[Introduction] [What's New] [Description] [Usage Notes] [Download] [Commentary]


errbr is a curses based AIX error log browser. It is designed as a quick and easy to use alternative to errpt and / or the diag commands. It displays a list of error log entries that can be used to browse or search through the error log using familiar key sequences and "drill-in" on specific errors, then back to the browse list to move on to other errors.

What's New:

The latest version now includes a background / worker thread that looks for new updates to the error log. The threaded model means that new errors will be displayed / available in the errbr interface as they are posted to the system error log.

This allows errbr to be used as a monitoring tool that works like a "tail" on the event log while still allowing for drill-in view access to individual errors.


errbr accepts basic emacs and vi key bindings for navigation and search functionality. These include: up/down, page up/down, goto top/bottom of list, and search.

The following screenshot is from (a Macintosh session) to an AIX 5.3 system.

errbr Screenshot

The following screenshot is from the same system but running over "aixterm"

aixterm errbr Screenshot

Usage Notes:

errbr has worked in every validsee note terminal tested. Only in some limited cases that I tested did the terminal type cause problems, and this was typically resolvable via changes to terminal emulation settings.

[Note: "Valid" here means a terminal that will properly run curses apps. This qualification was added because of the OS-X version of xterm that would not properly run any curses app. (It lied about its own screen size.)]

The most notable problems are:

Additional usage notes can be found on the PDF version of the errbr man page.

The Distribution:

errbr53. (5.3 Package)

errbr61. (6.1 Package)

errbr-2_0_0.tar.gz (Source)

This code is released under a BSD-ish license. You can have it, use it, incorporate it, as long as the original author (William Favorite) is attributed in all redistributions and modified versions.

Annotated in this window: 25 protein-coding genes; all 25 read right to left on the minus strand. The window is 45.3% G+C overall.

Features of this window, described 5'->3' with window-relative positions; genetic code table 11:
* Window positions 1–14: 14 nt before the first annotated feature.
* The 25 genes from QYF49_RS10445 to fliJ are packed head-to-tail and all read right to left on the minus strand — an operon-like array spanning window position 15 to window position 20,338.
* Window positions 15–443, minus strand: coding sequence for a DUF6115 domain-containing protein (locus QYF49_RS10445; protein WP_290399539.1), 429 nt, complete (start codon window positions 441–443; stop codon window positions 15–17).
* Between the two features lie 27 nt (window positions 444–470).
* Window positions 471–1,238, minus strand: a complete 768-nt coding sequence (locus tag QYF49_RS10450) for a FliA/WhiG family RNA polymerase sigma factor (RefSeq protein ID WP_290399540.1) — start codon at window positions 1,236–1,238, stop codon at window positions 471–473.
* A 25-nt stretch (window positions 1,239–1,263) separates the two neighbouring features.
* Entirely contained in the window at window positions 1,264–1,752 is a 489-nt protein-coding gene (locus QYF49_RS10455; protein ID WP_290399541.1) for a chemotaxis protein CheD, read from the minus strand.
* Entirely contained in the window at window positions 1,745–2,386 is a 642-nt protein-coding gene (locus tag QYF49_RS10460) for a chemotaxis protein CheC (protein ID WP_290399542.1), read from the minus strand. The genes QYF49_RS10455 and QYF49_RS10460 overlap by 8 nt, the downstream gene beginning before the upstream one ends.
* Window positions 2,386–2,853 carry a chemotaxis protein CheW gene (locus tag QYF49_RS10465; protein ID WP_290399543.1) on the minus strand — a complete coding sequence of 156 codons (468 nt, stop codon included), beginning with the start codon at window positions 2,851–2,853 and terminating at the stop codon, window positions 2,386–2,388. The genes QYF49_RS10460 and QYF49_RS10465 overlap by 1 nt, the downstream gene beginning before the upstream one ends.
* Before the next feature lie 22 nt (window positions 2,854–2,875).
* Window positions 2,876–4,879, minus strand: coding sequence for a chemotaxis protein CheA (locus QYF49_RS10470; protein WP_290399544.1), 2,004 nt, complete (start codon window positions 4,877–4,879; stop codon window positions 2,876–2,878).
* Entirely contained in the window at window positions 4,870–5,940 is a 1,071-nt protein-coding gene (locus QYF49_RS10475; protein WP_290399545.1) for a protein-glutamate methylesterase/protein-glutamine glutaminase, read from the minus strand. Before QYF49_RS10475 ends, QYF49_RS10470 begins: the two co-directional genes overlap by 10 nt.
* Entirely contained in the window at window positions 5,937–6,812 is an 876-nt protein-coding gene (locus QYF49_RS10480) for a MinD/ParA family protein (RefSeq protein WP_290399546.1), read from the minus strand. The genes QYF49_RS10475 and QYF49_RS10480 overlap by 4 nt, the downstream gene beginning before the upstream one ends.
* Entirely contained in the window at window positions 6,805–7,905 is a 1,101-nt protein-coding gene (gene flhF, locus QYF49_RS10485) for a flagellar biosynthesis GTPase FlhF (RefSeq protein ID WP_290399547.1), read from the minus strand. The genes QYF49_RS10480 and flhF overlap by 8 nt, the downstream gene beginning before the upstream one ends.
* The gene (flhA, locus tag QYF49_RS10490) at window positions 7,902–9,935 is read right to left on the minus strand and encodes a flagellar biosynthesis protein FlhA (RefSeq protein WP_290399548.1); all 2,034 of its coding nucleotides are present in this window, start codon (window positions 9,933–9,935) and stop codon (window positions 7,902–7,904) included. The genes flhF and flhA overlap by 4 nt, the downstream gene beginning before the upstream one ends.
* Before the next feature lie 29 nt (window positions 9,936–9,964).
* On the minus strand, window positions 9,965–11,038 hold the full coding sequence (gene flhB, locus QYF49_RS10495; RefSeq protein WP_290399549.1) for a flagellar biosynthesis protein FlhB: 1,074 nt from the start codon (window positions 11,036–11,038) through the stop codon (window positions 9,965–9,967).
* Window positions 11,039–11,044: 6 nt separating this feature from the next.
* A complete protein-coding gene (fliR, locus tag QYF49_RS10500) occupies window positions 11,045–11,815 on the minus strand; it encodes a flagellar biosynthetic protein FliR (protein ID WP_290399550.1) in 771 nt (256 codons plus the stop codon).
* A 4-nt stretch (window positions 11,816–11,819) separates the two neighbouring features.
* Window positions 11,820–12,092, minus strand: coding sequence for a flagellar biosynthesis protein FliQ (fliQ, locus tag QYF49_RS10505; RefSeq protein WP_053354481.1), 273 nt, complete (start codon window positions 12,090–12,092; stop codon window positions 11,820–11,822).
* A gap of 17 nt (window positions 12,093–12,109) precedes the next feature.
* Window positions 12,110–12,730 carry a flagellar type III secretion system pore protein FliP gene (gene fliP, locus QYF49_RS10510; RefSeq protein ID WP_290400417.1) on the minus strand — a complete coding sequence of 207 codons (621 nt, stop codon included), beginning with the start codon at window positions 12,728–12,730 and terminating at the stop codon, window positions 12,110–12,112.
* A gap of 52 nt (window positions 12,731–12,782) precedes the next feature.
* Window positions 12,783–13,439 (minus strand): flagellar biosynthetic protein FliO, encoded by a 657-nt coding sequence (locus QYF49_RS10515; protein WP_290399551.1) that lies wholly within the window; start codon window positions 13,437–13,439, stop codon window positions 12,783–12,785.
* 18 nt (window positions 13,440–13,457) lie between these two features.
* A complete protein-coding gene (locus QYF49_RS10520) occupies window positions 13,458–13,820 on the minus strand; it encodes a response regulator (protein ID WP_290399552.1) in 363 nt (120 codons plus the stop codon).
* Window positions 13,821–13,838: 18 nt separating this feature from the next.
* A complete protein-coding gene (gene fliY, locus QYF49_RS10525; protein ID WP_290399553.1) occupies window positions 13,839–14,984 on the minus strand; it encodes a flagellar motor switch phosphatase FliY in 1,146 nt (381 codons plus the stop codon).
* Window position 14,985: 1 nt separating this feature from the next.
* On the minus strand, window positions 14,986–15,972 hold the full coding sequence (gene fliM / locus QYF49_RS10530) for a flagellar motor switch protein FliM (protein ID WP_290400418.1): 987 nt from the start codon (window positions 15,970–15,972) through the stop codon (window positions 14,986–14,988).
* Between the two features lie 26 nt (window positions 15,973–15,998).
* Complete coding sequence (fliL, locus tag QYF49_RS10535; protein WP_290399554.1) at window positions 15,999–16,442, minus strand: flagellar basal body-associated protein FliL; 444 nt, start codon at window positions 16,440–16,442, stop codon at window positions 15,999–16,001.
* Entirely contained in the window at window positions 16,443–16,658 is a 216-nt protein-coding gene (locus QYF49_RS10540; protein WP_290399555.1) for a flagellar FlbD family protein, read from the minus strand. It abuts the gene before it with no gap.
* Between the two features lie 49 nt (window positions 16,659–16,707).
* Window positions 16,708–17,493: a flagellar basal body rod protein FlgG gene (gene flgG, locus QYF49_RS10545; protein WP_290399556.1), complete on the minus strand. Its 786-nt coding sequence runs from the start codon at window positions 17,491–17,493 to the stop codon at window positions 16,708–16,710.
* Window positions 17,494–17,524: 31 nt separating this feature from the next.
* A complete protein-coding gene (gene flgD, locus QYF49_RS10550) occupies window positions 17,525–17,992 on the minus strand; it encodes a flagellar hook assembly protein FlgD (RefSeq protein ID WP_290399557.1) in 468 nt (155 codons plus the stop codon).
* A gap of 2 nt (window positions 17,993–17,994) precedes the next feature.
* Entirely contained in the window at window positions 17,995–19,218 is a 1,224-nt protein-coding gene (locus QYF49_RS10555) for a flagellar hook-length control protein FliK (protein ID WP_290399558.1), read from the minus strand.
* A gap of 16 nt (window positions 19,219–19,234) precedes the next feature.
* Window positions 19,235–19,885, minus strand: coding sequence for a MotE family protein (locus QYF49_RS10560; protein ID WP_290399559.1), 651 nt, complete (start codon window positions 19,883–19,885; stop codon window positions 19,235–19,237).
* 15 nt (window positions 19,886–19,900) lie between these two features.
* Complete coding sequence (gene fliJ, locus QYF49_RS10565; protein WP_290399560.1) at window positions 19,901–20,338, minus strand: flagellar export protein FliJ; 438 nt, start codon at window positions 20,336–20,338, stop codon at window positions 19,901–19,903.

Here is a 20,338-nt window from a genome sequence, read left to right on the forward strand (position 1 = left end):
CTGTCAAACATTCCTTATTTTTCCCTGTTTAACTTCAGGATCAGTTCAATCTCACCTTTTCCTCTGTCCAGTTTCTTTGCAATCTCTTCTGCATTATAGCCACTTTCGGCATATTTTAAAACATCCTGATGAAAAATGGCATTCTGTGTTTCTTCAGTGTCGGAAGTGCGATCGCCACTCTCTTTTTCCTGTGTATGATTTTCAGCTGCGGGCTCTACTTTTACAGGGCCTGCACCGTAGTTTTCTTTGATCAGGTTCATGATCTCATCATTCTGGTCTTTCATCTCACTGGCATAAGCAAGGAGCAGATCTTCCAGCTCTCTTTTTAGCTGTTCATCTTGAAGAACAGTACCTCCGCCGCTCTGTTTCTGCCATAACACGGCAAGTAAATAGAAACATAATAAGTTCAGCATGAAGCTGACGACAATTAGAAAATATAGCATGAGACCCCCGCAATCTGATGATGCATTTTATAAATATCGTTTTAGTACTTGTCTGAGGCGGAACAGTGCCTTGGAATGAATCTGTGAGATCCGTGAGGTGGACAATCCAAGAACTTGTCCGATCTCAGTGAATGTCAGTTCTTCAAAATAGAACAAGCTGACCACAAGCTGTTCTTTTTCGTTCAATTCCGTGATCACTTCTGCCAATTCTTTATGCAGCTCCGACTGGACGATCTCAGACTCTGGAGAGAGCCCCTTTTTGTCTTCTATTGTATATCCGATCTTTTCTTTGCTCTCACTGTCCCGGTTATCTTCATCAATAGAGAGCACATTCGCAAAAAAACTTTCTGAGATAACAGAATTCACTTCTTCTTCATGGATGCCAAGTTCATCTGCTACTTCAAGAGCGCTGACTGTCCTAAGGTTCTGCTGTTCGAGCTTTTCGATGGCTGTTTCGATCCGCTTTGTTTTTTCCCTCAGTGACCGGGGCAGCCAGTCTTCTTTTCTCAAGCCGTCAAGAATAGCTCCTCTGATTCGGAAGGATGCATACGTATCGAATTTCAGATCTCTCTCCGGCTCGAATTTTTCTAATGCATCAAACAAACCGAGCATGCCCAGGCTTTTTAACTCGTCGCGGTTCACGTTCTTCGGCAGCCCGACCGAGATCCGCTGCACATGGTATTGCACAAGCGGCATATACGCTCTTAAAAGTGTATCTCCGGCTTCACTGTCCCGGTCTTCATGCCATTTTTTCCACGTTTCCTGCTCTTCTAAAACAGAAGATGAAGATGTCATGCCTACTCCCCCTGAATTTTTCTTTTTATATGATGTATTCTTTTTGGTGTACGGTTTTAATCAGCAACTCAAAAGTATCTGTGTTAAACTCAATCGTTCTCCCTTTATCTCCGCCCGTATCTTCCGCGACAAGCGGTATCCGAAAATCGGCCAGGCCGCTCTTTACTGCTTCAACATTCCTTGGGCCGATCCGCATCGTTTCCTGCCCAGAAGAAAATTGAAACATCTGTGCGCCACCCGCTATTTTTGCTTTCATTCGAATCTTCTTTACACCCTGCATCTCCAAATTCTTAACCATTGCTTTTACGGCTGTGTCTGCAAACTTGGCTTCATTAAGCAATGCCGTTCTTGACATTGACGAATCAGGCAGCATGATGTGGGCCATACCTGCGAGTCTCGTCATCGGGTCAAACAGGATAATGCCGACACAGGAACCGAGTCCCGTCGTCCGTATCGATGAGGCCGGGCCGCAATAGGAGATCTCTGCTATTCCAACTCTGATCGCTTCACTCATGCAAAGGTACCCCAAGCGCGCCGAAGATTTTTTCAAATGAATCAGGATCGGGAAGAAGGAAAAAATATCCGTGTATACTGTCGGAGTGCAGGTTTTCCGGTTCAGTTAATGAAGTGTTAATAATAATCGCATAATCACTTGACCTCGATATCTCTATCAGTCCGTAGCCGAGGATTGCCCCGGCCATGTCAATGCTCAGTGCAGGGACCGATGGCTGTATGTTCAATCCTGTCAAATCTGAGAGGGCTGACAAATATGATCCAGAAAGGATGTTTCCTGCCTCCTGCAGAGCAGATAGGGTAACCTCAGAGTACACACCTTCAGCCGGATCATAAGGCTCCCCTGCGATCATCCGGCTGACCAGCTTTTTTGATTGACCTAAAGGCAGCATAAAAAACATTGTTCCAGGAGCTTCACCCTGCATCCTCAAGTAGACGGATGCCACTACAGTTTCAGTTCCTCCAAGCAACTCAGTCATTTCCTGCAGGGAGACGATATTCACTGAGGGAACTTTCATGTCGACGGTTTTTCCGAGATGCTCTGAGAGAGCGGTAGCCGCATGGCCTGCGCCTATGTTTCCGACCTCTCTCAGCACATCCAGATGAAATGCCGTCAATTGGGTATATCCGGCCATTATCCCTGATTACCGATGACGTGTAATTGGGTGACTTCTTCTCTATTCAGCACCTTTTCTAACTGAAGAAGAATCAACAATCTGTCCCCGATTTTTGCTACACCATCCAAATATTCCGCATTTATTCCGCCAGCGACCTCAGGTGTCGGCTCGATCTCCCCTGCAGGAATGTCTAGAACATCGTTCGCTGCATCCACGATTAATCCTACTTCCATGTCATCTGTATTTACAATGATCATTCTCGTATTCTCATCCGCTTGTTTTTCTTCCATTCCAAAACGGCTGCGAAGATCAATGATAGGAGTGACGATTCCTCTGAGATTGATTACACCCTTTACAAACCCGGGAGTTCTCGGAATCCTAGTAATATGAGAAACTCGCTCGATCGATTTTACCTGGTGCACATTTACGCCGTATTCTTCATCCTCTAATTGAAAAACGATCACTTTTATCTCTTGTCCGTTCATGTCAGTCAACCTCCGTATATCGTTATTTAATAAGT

Code Commentary:

How to build:

Note: pre-built binary packages for 5.3 and 6.1 are available in the download section.

Build by uncompressing / untaring the package and running gmake. Make targets have been included for the binary, install, clean, and package build. It builds fine on 5.3 and 6.1. The makefile is (g)make specific and the compiler options are all gcc specific. There is no reason errbr could not be compiled using VAC - I just tend to use gcc for simple system tools like this.

Why are there two versions?

The errlog_open() API is version specific. The LE_MAGIC define is used to tell the errlog_open() call what version we are on. So compiling on each system will provide a different version for this #define. I do not know of an actual difference in the returned results, the errbr (non-library) code is the same in both versions. The versions here are simply respecting the fact that the open call magic value compiles different on different versions of the OS. The 5.3 compiled versions have worked without issue on 6.1 systems.

How does it work?

errbr starts by reading a limited set of errors into a local linked list. This linked list is used to generate a browsable view in the curses window. Once the list is built, a background / worker thread is spawned to maintain that list. Common key-bindings are used to navigate a cursor through the curses-based browse list. When a user chooses to view an error log entry, errpt is used to generate a error log reportsee note that errbr displays on the same screen.

[Note: See "Why use errpt?" for commentary.]

Why pthreads?

It is true that errbr could process error updates during the normal breaks in the curses "event loop". It is also true that it could do it with sufficient speed that the user would never notice (even on the crappiest of systems). I did it because it seemed like the most "proper" method for updating the local (cached) copy of events. That, and I wanted to write some more pthreads code. I offer no other explanations.